01.01.70 | Sophie Rochester
There was more bad news for the book industry this week, as Suzi Feay, literary editor of the Independent on Sunday became the third national newspaper literary editor in as many months, to be made redundant. It is unclear what these redundancies mean for the books pages: even though a commitment to books is being reassured by some newspaper editors, their future remains uncertain.
It's almost with nostalgia now that we think back to the publicity campaigns of 10 years ago – where publicity teams would religiously cut out a pile of national print cuttings, fanning them out to authors and editors alike. But for a long time now publicists have had to rethink how they promote titles in the face of new media.
When some of the national newspapers first started to run book reviews online there was a reluctance from some publishers to take them seriously as a source of 'proper' publicity and even today the print national review has somehow retained a status superior to its online cousin. I have to confess that the physical tearing out of a review from a print newspaper still gives me more satisfaction than printing out an online review . . .
But this is nonsensical when you compare the audience figures. Guardian.co.uk Books, which was first to appoint its own 'online literary editor', now boasts a readership of 1.5 million unique users. With more than four times the readers of the print newspaper* this should make the new generation of online literary editors the new power holders in the book industry. And yet, if book publishers had to decide between an online review and a print review for a paperback edition then I'm sure the print review would still be deemed more 'weighty'.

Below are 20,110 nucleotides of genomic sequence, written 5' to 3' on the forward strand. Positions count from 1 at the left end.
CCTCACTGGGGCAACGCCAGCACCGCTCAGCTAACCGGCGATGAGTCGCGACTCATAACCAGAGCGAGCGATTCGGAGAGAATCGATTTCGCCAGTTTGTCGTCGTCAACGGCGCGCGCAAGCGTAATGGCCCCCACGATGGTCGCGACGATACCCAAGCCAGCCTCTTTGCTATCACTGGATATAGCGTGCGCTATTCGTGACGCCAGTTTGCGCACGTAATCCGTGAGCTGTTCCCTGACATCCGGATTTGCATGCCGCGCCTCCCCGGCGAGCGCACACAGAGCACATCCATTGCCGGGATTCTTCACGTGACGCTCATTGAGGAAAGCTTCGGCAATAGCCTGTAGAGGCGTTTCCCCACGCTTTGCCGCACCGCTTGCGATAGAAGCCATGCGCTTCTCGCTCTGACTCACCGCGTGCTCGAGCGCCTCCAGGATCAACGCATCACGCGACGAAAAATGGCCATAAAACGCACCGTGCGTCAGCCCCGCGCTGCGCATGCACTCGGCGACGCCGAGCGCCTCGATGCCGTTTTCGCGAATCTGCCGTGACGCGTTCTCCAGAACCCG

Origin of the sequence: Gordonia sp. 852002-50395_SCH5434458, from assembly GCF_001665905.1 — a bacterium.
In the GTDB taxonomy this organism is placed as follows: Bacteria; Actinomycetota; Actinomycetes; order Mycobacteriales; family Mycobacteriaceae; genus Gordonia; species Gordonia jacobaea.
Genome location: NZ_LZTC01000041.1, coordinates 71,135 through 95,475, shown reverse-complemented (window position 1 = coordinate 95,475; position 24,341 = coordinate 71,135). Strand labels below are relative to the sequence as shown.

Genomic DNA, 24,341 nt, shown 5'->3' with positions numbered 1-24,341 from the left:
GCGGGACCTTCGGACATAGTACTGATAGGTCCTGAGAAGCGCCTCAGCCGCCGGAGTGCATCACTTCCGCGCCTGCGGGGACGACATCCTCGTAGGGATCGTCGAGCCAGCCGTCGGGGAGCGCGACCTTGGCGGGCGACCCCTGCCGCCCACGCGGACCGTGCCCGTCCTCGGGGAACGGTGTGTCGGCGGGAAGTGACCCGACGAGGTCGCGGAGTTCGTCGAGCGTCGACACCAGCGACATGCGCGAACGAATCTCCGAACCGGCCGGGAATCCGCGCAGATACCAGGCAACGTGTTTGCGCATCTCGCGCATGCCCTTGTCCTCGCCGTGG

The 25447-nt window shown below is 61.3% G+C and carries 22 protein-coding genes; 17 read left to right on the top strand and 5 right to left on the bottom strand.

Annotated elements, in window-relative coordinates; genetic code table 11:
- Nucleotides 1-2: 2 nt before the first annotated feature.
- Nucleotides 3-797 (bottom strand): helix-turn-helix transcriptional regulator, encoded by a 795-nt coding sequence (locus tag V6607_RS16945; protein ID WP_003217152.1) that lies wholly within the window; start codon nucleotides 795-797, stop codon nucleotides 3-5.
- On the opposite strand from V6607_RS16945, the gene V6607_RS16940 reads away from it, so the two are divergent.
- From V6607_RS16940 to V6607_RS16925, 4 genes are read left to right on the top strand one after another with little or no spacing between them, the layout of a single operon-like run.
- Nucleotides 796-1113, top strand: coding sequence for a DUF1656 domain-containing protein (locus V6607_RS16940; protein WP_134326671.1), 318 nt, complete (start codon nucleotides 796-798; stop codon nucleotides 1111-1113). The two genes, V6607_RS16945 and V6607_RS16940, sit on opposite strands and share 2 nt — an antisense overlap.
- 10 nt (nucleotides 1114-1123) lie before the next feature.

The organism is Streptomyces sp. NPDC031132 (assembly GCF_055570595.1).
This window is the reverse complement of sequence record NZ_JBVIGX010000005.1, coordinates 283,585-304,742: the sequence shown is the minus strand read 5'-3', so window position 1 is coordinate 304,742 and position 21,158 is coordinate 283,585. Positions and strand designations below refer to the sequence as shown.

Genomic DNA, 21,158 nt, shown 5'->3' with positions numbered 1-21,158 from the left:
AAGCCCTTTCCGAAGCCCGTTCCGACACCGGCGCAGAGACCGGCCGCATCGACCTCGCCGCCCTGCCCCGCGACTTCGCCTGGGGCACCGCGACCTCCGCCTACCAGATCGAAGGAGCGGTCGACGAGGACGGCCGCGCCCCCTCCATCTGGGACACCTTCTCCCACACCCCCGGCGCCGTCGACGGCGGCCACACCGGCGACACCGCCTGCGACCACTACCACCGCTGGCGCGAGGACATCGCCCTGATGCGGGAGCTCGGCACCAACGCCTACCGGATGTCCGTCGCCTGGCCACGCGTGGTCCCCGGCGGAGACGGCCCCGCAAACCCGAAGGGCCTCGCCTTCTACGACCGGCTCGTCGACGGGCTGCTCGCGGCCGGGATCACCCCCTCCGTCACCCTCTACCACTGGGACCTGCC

Perhaps this scepticism of the online review stems from the early days of the major online retailers? Book publishers were accused of abusing the user-generated review system by getting publicists to write gushing reviews of their own titles – which inevitably made readers cynical about the integrity of the online review.
But it's important to make a clear to distinction between the online review camps and how they have evolved. There are user-generated reviews linked to online retailers, the major book bloggers (such as Dove Grey Reader - who boast impressive audience figures and have already become a staple on book publicists mailing lists) and the online media books sections – to name but a few.
In addition, the online national books sections have created a multitude of ways to promote an author – the chance to record audio and video interviews (demonstrated by Telegraph Books Online), sample chapters, cross-references to back-list titles, links to related titles, reviews with no shelf-life, informed comment and importantly the chance to link easily to online book retailers. The online books pages should no longer be seen as the poor cousin of the print edition, as they hold the future to the way books are reviewed and promoted.
What we can only hope is that the weight and experience of those literary editors made redundant in this transitional period is not lost. It is vital that their years of skill and understanding of the book publishing industry, and the rich content opportunities provided by books, is brought into this new world order. As the world's media industries scramble to take centre stage online, through providing the best possible content, their expertise should be sought after by many.
*ABC figures Dec 2008